Personally, I see where cessna157 is coming from.  However, I find it hard to put much blame on ATC.  The controller seemed to be, from my point of view, polite through the entire interaction.  The pilot seemed to have a bitter attitude from the start.  It isn't anything crazy for ATC to ask an aircraft that isn't ready to taxi straight ahead so traffic behind can depart.  As someone mentioned, a three minute delay can be substantial for a busy airport like SFO.  The controller seemed to have no problem with the aircraft not being ready as long as they could clear the way until they were ready.  It happens all the time and that pilot's attitude was uncalled for.
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flyindart
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« Reply #23 on: March 22, 2011, 04:04:03 AM »

Interesting debate indeed!  Why hasn't anyone mentioned the popular name for these waiting areas?

YOU'RE GOIN' TO THE PENALTY BOX!
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DingerX
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« Reply #24 on: March 30, 2011, 09:34:59 AM »

Thought I'd contribute to the debate: from 29-Mar-2011, right around 2229Z, once again SFO using 28L/R ("The Shoreline") for all takeoffs and landings. Continental 649 invited to take 28R at last minute.
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eastern tristar
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« Reply #25 on: April 01, 2011, 11:31:46 AM »

Just looked at the airport diagram for SFO, not a lot of extra space to move aircraft around.  Was surprised to see how close together the parallel runways are...I can see how the pilots can get stressed out flying in and out of this place, even without the fog.
Question, what is it about "the numbers" that are so different between 28R and 28L?  From an ATC perspective, I can see how useful it is to be able to side step them to get them out if they have the spacing.  Is it difficult to have the numbers ready for both runways?
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Robert Larson
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« Reply #26 on: April 01, 2011, 09:10:03 PM »

The difference is 1,268 feet.
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landis
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« Reply #27 on: April 04, 2011, 01:55:55 PM »

SFO does this all the time.  They'll send you out on whichever 28 is best for traffic at the time you get to the end of the runway.  The ATIS even usually says "have numbers ready for both 28 L and R upon departure".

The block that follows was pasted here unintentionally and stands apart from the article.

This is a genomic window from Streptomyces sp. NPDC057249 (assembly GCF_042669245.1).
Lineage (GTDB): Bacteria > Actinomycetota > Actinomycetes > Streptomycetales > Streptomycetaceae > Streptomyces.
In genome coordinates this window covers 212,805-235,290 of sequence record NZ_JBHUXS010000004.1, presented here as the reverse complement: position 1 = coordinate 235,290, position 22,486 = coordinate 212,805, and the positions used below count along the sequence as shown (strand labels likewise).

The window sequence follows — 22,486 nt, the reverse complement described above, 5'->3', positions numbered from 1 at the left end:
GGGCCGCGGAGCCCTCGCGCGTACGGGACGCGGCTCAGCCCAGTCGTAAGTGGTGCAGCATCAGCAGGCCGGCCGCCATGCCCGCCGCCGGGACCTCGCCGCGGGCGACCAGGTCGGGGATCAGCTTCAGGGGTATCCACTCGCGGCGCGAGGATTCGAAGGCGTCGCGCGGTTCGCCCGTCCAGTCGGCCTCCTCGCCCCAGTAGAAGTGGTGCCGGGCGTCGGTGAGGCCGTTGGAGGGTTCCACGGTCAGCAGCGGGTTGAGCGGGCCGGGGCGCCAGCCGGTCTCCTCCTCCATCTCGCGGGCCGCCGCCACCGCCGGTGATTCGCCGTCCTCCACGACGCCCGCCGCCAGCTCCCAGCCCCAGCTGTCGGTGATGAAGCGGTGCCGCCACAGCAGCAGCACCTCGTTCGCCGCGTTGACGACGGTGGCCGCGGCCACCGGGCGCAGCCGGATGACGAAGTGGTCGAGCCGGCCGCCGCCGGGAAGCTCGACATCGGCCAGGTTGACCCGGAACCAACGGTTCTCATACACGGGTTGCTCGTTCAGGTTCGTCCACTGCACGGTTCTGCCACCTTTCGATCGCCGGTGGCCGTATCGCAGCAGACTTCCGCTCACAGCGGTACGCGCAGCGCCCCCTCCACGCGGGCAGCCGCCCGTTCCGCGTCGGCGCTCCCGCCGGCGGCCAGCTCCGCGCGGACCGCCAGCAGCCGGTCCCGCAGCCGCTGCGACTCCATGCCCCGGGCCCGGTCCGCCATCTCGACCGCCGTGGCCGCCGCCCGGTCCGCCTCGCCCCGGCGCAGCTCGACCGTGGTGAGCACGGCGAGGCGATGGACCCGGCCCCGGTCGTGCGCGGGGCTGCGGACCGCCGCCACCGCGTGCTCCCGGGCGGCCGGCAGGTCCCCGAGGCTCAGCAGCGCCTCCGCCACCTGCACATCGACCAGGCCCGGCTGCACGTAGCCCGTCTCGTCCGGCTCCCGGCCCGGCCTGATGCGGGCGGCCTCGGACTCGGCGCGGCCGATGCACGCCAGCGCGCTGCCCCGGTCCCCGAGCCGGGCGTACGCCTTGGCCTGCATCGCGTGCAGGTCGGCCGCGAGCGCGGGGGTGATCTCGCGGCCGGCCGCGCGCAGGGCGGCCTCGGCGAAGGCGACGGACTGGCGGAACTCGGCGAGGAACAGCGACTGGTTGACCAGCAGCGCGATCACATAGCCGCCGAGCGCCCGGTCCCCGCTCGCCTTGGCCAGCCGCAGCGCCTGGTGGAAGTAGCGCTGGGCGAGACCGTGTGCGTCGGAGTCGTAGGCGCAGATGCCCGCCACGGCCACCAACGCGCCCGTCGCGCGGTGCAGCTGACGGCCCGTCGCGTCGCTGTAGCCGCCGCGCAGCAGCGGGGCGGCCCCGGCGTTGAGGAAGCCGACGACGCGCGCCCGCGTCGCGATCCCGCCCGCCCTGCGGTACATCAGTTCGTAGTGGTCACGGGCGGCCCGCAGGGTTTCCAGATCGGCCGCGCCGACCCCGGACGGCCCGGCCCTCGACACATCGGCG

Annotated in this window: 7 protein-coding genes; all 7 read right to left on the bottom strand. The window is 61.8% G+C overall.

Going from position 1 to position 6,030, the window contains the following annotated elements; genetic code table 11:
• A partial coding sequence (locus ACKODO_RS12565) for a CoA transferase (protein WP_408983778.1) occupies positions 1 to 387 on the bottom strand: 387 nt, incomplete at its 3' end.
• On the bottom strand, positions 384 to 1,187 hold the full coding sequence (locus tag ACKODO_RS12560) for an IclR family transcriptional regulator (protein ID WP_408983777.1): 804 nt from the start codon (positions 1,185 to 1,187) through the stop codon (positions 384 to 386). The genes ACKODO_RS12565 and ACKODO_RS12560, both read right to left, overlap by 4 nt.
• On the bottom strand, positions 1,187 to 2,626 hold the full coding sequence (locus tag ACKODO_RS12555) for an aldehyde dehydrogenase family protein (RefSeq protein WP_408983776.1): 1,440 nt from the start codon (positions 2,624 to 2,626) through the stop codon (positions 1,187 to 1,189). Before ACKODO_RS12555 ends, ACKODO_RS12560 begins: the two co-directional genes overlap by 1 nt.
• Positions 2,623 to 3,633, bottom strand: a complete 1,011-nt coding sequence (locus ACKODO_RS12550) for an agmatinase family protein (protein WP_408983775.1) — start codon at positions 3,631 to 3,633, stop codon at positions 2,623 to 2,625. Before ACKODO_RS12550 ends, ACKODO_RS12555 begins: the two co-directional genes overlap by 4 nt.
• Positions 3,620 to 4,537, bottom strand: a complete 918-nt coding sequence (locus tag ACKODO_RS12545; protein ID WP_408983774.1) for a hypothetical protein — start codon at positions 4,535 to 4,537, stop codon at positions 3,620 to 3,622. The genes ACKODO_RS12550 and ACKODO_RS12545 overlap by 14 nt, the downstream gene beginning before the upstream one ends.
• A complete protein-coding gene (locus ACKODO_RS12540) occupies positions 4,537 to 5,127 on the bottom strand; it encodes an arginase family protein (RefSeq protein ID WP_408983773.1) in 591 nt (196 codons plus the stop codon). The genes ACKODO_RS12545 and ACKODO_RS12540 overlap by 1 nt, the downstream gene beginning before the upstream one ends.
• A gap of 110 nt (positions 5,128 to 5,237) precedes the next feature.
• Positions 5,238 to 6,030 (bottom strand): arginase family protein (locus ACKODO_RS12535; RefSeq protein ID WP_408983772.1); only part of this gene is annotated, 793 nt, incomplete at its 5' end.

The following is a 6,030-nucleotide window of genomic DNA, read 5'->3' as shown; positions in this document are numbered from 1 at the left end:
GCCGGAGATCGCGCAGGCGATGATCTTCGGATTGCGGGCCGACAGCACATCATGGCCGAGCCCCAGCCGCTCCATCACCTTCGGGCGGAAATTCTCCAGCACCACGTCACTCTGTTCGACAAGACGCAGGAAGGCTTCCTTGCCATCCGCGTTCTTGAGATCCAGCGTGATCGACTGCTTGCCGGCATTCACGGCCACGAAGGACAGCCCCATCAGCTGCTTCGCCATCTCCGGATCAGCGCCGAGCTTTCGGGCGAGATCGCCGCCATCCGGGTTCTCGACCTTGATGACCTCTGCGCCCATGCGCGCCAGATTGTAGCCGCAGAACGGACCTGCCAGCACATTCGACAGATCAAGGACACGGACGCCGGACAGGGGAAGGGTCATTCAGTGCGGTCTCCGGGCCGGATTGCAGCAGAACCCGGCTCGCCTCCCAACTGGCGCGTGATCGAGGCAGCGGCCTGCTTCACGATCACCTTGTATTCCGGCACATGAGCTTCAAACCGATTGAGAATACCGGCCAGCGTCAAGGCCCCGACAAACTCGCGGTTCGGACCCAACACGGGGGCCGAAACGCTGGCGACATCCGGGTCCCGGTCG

And when an aircraft can't do it or needs a delay, I've heard them a number of times just say to "call back when you're ready".

SFO controllers are extremely professional and efficient.
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Paosql
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« Reply #28 on: April 06, 2011, 06:38:15 PM »

Ok. It's pretty obvious from this discussion that there is little understanding about what a runway change means to a crew of a fmc equipped plane.  The problem is not that the crews don't have performance data (numbers) for the new runway, but that loading the new runway in the FMC requires not only reentering the performance data but also both pilots verifying that the new route is in the FMC. In many instances a new runway will completely change the departure procedure and route after takeoff. There may also be a different engine out procedure for the new runway.  All of this information needs to be briefed and verified before accepting a clearance onto the active runway.

The UAL crew could have been a bit friendlier, however the squeaky wheel gets the grease and sometimes pilots need to voice their displeasure to keep ATC from continually issuing last minute changes.
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canyonblue737
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« Reply #29 on: April 12, 2011, 11:53:27 AM »

The UAL crew is in the wrong here. (I am a 121 pilot who flies out of SFO). When departing 28L/R it is common to run the performance numbers and brief them both, but yes you do need to reprogram if they switch you at the last moment which takes time. Problem one was not being ready at 28L. That can happen, it isn't common to "need 3 minutes" to program when you are first in line but that's life sometimes. When they stated they needed more time the controller did a normal, normal thing and asked them to cross and hold short of the next runway so the airport could continue departures. In that case the UAL should have simply stopped programming, gone heads out, crossed the runway, and then resumed preparations on the other side even if as they later said it would take more time. What wasn't appropriate is denying a clearance and trying to imply it was in the interest of safety etc. when the real truth is they didn't want to give up their number #1 in line spot.

If you aren't ready, sorry "next please!" If you listen to the recording you can see the controller remained super professional throughout the exchange.